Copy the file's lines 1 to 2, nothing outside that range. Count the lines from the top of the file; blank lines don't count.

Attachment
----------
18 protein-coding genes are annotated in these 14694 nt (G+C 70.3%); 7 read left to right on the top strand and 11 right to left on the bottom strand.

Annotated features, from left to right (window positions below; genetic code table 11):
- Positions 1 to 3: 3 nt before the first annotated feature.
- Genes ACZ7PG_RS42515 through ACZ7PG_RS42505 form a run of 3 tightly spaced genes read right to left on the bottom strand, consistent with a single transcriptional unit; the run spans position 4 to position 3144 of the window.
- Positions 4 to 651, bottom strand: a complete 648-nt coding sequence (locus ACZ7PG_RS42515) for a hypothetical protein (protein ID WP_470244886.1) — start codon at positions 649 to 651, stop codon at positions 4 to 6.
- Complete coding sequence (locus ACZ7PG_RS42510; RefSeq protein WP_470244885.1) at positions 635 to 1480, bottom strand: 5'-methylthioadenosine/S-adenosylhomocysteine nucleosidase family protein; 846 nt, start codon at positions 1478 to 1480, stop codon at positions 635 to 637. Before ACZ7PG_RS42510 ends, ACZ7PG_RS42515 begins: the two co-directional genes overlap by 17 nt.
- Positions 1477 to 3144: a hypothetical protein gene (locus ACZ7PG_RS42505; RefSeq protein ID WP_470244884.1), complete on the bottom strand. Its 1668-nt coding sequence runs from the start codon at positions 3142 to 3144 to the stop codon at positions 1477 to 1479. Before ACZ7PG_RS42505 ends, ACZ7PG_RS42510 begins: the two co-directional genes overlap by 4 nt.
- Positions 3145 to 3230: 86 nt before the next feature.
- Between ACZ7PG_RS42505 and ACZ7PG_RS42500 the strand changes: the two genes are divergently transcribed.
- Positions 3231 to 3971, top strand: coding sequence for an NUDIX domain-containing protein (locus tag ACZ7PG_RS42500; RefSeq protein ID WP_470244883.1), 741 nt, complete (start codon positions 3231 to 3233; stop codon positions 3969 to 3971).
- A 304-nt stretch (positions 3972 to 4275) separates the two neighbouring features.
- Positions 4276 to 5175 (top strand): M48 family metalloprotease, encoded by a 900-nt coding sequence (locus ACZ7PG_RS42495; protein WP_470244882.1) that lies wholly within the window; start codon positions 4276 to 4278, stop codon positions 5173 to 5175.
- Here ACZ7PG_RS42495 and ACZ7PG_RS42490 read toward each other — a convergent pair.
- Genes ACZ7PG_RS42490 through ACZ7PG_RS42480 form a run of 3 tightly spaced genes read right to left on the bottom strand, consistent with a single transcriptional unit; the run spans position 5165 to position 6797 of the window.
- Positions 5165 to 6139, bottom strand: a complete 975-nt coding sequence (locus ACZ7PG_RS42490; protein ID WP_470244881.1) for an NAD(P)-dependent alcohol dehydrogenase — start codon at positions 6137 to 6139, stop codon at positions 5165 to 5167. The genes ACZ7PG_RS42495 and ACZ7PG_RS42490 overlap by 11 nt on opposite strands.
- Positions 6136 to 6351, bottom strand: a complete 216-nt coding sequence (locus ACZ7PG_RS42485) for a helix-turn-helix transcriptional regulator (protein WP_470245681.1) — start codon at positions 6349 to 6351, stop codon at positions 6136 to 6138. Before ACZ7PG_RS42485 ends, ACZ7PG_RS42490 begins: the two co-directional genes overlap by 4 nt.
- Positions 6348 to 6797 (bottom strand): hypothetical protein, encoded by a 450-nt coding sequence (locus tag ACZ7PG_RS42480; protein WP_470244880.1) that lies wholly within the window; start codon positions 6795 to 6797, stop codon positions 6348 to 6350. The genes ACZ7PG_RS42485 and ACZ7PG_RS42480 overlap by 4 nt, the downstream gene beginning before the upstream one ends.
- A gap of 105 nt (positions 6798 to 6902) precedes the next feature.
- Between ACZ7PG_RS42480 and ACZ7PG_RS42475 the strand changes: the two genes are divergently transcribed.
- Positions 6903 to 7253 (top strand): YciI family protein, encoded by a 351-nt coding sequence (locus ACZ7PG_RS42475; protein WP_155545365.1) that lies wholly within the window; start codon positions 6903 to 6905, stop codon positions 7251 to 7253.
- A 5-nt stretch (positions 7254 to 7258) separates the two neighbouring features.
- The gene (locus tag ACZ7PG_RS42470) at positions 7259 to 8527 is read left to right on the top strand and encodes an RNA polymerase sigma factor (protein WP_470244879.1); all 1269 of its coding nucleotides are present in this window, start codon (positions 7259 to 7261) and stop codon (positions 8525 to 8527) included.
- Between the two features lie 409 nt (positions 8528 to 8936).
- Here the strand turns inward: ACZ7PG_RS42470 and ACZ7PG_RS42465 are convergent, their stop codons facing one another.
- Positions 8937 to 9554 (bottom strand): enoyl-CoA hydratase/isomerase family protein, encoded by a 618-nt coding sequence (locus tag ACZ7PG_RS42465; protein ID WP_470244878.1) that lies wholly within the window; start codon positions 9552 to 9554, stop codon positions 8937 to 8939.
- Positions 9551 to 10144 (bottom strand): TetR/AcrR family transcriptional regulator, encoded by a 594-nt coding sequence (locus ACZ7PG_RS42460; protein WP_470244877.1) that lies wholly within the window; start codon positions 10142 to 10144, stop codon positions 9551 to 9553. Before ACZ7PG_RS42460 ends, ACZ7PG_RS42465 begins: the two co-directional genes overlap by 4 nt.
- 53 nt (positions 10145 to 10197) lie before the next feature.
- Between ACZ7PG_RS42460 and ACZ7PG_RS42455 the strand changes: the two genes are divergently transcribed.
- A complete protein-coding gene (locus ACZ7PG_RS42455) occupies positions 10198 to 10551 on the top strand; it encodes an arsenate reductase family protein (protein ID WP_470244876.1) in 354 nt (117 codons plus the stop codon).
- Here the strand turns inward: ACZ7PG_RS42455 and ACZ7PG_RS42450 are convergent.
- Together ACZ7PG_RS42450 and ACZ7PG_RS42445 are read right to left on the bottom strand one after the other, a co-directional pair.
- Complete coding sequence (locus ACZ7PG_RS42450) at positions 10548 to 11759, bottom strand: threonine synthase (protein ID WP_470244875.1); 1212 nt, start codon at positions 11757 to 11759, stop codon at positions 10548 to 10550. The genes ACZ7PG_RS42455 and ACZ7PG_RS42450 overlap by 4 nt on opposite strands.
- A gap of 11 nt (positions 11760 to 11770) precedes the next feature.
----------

18 protein-coding genes are annotated in these 14694 nt (G+C 70.3%); 7 read left to right on the top strand and 11 right to left on the bottom strand.

Annotated features, from left to right (window positions below; genetic code table 11):